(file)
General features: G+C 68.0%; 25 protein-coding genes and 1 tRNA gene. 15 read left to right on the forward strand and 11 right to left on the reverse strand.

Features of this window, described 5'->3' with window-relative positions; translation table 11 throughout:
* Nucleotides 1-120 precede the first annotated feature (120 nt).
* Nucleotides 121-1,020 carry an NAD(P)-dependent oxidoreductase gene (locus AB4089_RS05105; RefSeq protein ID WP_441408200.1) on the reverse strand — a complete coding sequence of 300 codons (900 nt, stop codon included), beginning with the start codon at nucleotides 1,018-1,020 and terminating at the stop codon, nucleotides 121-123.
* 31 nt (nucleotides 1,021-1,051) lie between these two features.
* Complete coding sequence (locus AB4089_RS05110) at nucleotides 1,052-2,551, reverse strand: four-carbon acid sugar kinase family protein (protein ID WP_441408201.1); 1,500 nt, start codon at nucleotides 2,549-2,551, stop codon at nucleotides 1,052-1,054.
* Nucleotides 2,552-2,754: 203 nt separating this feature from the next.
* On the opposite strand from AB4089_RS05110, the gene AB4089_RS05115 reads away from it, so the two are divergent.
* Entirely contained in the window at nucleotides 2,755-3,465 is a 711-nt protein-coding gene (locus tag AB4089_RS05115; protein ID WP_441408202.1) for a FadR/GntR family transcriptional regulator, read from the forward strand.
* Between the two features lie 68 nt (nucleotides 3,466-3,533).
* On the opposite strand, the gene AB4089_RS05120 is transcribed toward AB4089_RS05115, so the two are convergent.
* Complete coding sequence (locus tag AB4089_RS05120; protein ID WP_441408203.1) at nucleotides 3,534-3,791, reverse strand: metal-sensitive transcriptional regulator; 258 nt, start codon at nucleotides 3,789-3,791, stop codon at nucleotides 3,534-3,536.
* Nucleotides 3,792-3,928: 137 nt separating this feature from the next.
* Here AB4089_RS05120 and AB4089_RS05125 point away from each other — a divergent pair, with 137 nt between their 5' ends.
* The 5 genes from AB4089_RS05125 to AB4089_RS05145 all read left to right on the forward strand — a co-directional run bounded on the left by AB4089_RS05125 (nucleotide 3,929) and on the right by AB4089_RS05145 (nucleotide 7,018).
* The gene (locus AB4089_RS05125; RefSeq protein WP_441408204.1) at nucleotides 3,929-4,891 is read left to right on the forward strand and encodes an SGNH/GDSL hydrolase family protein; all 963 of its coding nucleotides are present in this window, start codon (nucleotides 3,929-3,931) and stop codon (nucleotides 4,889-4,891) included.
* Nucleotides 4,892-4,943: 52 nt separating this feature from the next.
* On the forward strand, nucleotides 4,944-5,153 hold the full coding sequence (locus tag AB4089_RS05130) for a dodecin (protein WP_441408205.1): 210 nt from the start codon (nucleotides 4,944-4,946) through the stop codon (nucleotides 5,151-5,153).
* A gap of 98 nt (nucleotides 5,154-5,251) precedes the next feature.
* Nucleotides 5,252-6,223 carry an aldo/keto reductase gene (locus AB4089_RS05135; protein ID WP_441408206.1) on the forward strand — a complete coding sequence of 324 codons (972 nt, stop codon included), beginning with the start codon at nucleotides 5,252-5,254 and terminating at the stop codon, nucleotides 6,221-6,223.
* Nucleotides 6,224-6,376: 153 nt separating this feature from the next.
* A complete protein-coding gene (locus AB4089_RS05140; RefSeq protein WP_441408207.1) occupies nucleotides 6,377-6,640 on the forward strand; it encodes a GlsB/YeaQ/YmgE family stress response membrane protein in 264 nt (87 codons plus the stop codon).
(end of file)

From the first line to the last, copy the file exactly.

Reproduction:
General features: G+C 68.0%; 25 protein-coding genes and 1 tRNA gene. 15 read left to right on the forward strand and 11 right to left on the reverse strand.

Features of this window, described 5'->3' with window-relative positions; translation table 11 throughout:
* Nucleotides 1-120 precede the first annotated feature (120 nt).
* Nucleotides 121-1,020 carry an NAD(P)-dependent oxidoreductase gene (locus AB4089_RS05105; RefSeq protein ID WP_441408200.1) on the reverse strand — a complete coding sequence of 300 codons (900 nt, stop codon included), beginning with the start codon at nucleotides 1,018-1,020 and terminating at the stop codon, nucleotides 121-123.
* 31 nt (nucleotides 1,021-1,051) lie between these two features.
* Complete coding sequence (locus AB4089_RS05110) at nucleotides 1,052-2,551, reverse strand: four-carbon acid sugar kinase family protein (protein ID WP_441408201.1); 1,500 nt, start codon at nucleotides 2,549-2,551, stop codon at nucleotides 1,052-1,054.
* Nucleotides 2,552-2,754: 203 nt separating this feature from the next.
* On the opposite strand from AB4089_RS05110, the gene AB4089_RS05115 reads away from it, so the two are divergent.
* Entirely contained in the window at nucleotides 2,755-3,465 is a 711-nt protein-coding gene (locus tag AB4089_RS05115; protein ID WP_441408202.1) for a FadR/GntR family transcriptional regulator, read from the forward strand.
* Between the two features lie 68 nt (nucleotides 3,466-3,533).
* On the opposite strand, the gene AB4089_RS05120 is transcribed toward AB4089_RS05115, so the two are convergent.
* Complete coding sequence (locus tag AB4089_RS05120; protein ID WP_441408203.1) at nucleotides 3,534-3,791, reverse strand: metal-sensitive transcriptional regulator; 258 nt, start codon at nucleotides 3,789-3,791, stop codon at nucleotides 3,534-3,536.
* Nucleotides 3,792-3,928: 137 nt separating this feature from the next.
* Here AB4089_RS05120 and AB4089_RS05125 point away from each other — a divergent pair, with 137 nt between their 5' ends.
* The 5 genes from AB4089_RS05125 to AB4089_RS05145 all read left to right on the forward strand — a co-directional run bounded on the left by AB4089_RS05125 (nucleotide 3,929) and on the right by AB4089_RS05145 (nucleotide 7,018).
* The gene (locus AB4089_RS05125; RefSeq protein WP_441408204.1) at nucleotides 3,929-4,891 is read left to right on the forward strand and encodes an SGNH/GDSL hydrolase family protein; all 963 of its coding nucleotides are present in this window, start codon (nucleotides 3,929-3,931) and stop codon (nucleotides 4,889-4,891) included.
* Nucleotides 4,892-4,943: 52 nt separating this feature from the next.
* On the forward strand, nucleotides 4,944-5,153 hold the full coding sequence (locus tag AB4089_RS05130) for a dodecin (protein WP_441408205.1): 210 nt from the start codon (nucleotides 4,944-4,946) through the stop codon (nucleotides 5,151-5,153).
* A gap of 98 nt (nucleotides 5,154-5,251) precedes the next feature.
* Nucleotides 5,252-6,223 carry an aldo/keto reductase gene (locus AB4089_RS05135; protein ID WP_441408206.1) on the forward strand — a complete coding sequence of 324 codons (972 nt, stop codon included), beginning with the start codon at nucleotides 5,252-5,254 and terminating at the stop codon, nucleotides 6,221-6,223.
* Nucleotides 6,224-6,376: 153 nt separating this feature from the next.
* A complete protein-coding gene (locus AB4089_RS05140; RefSeq protein WP_441408207.1) occupies nucleotides 6,377-6,640 on the forward strand; it encodes a GlsB/YeaQ/YmgE family stress response membrane protein in 264 nt (87 codons plus the stop codon).